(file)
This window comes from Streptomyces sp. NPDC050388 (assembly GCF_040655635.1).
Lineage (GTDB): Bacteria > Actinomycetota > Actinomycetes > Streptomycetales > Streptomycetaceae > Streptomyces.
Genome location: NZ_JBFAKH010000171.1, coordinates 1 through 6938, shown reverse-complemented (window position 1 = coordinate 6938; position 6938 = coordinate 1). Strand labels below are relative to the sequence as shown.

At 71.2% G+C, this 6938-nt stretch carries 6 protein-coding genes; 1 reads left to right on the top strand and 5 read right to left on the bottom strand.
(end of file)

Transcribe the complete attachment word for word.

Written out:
This window comes from Streptomyces sp. NPDC050388 (assembly GCF_040655635.1).
Lineage (GTDB): Bacteria > Actinomycetota > Actinomycetes > Streptomycetales > Streptomycetaceae > Streptomyces.
Genome location: NZ_JBFAKH010000171.1, coordinates 1 through 6938, shown reverse-complemented (window position 1 = coordinate 6938; position 6938 = coordinate 1). Strand labels below are relative to the sequence as shown.

At 71.2% G+C, this 6938-nt stretch carries 6 protein-coding genes; 1 reads left to right on the top strand and 5 read right to left on the bottom strand.